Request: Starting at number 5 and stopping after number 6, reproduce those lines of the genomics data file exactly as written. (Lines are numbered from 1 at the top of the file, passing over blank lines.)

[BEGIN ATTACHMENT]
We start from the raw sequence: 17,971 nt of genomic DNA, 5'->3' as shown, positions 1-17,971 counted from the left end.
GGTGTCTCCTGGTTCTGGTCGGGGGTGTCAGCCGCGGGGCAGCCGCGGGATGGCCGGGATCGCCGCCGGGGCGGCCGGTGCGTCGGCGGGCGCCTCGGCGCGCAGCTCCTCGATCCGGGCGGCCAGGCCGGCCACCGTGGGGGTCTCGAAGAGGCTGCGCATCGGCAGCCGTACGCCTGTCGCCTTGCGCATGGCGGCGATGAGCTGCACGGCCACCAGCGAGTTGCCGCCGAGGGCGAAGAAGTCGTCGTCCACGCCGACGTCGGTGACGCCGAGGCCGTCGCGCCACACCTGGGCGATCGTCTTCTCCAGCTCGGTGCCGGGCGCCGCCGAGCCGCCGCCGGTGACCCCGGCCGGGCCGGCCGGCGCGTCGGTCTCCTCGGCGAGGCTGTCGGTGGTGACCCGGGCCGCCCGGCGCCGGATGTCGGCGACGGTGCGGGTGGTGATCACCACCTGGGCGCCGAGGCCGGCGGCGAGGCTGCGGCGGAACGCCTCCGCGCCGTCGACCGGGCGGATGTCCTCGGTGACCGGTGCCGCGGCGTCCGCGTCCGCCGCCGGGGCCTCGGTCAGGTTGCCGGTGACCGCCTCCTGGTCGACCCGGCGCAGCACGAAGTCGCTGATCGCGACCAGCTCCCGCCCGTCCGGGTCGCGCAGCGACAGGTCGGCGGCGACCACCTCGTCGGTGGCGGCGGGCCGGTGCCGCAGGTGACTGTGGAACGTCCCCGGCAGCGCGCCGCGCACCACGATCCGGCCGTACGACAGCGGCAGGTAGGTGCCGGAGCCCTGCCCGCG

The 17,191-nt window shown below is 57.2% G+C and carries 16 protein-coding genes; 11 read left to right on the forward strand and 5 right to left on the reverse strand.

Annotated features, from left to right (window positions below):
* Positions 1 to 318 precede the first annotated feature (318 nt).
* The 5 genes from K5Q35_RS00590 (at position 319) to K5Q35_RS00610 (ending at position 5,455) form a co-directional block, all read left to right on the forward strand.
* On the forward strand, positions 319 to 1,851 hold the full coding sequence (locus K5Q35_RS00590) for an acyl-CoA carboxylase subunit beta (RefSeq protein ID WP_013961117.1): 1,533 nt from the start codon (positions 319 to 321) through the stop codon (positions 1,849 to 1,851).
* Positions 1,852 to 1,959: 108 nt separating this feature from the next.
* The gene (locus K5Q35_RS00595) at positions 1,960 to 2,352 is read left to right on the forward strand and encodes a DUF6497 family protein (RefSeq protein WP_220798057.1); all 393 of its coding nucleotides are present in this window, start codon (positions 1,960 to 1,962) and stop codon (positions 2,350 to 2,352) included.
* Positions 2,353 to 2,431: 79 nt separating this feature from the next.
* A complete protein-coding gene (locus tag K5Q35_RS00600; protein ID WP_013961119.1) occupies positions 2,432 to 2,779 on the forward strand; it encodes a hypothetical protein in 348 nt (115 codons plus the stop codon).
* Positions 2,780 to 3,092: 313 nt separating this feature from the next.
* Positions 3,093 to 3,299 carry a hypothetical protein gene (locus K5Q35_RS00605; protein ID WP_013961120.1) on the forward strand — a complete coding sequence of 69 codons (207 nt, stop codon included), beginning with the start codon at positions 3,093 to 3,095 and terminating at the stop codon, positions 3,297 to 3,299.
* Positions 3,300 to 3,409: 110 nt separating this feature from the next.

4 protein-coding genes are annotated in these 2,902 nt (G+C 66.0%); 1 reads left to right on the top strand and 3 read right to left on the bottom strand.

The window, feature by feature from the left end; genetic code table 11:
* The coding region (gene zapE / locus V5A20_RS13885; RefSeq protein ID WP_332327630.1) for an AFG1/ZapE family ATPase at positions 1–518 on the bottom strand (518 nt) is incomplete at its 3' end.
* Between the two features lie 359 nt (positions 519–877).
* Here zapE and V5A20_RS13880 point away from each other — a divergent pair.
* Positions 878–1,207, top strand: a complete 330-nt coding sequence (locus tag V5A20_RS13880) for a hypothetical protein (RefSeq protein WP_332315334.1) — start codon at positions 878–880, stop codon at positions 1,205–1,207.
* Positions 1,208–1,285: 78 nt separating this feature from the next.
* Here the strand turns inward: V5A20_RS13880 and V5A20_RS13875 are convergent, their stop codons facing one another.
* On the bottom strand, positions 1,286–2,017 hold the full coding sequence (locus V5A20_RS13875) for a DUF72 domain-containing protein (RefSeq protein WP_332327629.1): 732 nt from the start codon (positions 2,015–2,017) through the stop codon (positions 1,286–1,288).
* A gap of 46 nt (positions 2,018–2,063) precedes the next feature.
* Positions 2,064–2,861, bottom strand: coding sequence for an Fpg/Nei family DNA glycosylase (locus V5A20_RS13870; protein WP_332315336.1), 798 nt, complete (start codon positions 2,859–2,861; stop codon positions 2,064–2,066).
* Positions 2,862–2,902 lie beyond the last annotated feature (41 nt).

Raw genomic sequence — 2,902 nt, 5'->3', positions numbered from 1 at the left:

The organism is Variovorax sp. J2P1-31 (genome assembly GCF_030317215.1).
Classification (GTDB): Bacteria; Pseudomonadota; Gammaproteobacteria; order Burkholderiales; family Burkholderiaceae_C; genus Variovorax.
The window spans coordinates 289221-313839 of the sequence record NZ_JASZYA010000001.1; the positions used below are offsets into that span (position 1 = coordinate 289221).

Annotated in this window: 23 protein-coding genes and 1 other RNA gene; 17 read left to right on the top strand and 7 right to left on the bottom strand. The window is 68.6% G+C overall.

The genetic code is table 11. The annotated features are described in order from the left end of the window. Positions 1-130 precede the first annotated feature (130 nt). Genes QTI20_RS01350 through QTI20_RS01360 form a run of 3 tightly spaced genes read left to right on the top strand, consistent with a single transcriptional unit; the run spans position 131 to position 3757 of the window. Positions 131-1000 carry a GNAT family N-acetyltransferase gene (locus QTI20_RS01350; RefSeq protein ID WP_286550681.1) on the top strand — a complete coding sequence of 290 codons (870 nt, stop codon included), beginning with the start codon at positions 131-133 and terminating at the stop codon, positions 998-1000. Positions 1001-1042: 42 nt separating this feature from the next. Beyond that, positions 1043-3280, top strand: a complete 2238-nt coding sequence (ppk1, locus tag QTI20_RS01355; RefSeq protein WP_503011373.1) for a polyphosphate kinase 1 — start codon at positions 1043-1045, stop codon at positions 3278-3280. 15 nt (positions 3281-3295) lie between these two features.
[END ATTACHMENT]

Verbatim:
* Positions 1 to 318 precede the first annotated feature (318 nt).
* The 5 genes from K5Q35_RS00590 (at position 319) to K5Q35_RS00610 (ending at position 5,455) form a co-directional block, all read left to right on the forward strand.